Green leaf buds, cherry blossoms and tulips are the beautiful visual cues that spring has arrived. Spring also ushers in the return of farmer’s markets as farmers start sowing seeds and producing produce for markets around the country.
Behind every farmer’s market is a person passionate about, and dedicated to making local food accessible to the community. If you love your local market, you may have wondered how it came to be and who keeps it so organized and reliable. Each manager has their own unique story of how they came to be involved in their market.
Nashville, TN’s 12 South Farmer’s Market is held on a grassy hillside, shaded by the leaves of mature trees in the neighborhood’s Sevier Park. Manager, Dottie Beasley, gives us a peek into her background, how she came to manage this market and what goes into keeping the market up and running.
L.L. What is your background?
D.B. Oddly enough, for most of my adult life, I worked in a field having nothing to do with food – regulatory compliance and security in finance. My near 10 year career in the field started as just a job in my early 20s while I was in college. I kept moving forward and developing, and before I knew it I was 10 years in and on track to move into a regulatory officer position. As I approached my 30s, I knew if I wanted to change career paths and find something I truly loved, there was no time like the present. With a lot of support, encouragement, and pep talks from my husband, I resigned from my position at the time and decided to start from scratch.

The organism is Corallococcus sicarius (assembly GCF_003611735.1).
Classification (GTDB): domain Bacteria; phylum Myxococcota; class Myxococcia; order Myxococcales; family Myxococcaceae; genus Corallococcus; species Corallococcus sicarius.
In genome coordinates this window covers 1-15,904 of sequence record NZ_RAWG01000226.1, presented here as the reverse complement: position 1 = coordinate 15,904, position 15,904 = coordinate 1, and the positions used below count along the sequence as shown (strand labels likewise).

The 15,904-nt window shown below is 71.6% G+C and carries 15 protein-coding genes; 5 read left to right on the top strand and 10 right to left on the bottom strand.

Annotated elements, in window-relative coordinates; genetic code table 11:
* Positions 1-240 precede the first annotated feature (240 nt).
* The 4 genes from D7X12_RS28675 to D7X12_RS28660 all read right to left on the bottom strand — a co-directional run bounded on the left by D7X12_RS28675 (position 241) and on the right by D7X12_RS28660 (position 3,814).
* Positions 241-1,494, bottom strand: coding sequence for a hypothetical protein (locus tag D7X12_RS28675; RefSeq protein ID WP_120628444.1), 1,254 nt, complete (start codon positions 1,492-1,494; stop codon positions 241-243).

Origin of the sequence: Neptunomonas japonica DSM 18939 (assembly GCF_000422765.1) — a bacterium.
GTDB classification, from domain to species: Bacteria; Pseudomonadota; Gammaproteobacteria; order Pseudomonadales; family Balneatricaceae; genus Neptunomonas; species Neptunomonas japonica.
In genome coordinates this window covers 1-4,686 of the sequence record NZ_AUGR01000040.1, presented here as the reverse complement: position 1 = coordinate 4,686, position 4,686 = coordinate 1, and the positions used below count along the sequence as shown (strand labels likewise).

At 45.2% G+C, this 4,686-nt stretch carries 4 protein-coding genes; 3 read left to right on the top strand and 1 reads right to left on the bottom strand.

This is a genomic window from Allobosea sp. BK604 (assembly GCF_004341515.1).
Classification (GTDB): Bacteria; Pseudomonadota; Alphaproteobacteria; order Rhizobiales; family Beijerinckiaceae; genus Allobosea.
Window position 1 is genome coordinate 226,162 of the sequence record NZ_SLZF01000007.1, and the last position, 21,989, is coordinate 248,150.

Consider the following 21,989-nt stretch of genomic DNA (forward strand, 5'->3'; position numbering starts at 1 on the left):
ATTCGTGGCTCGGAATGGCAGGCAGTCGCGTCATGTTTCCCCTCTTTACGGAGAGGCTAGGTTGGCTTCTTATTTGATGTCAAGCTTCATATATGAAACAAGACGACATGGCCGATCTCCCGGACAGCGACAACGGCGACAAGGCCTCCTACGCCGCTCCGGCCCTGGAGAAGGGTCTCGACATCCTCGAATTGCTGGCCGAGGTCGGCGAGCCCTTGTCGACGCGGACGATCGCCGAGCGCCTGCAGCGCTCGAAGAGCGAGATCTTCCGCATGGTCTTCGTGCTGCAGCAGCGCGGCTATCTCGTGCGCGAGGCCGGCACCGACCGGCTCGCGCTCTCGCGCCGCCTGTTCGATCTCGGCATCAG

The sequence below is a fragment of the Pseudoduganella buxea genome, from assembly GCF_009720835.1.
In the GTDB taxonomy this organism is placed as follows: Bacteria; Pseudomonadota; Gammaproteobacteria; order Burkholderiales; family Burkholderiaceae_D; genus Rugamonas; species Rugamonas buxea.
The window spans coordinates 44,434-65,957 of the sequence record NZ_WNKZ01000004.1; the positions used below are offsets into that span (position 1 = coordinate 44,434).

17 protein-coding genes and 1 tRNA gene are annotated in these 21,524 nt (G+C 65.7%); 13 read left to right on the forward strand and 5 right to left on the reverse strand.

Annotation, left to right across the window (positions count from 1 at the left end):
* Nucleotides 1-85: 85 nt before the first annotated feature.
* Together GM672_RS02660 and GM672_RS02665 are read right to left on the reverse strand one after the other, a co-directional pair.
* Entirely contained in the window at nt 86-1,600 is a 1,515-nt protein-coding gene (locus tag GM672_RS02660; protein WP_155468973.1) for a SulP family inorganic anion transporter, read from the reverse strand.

L.L. How did you become interested in local food systems?
D.B. When I left the field of finance, my first stop on the path to discovering my passion was photography – something I have loved since childhood and always wanted to explore. This is how I was introduced to the world of farmers markets. In 2011, I connected with Franklin Farmers Market through a family friend. I began volunteering there, photographing the markets as a way to gain experience in event photography.
Spending time at FFM as a volunteer was such a joy for me. I met so many great people and learned so much about the world of farming and local food.
L.L. Did you always envision yourself managing a market?
D.B. Not at all. Sometimes I still don’t believe I get to do this haha! The 12 South Farmers Market is my first baby 🙂
L.L. How did you get involved with the 12 South Market?
D.B. I met the previous owner of 12SFM, Mary Self, through WE (Women Entrepreneurs) Nashville; a kind of support/networking group for female entrepreneurs in Nashville, of which I was a founding member, along with several local food business ladies and friends I had met over the years. In 2015, I started volunteering with 12SFM as a photographer and helping out where I could with other stuff they needed. In 2017, I joined the staff as the Assistant Market Manager. Around this time, it was becoming apparent that professional photography was not in the cards for me. I loved (still do) the art form – but the business of it was not for me. Then in 2018, the market changed ownership; the current owner, Mark Mulch, asked if I wanted to manage the market and of course I was totally in! The rest is history!
Behind the Scenes of the 12 South Market
L.L. What is the history of the 12 South Farmers Market?
D.B. The market was started in 2011 as a small gathering of vendors in Sevier Park. Although I don’t know the exact story behind its inception, I know it has evolved quite a bit over time to become what it is today. What I do know is that the 12 South neighborhood has always embraced the market and there has been a lot of love poured into it throughout the last 10 years!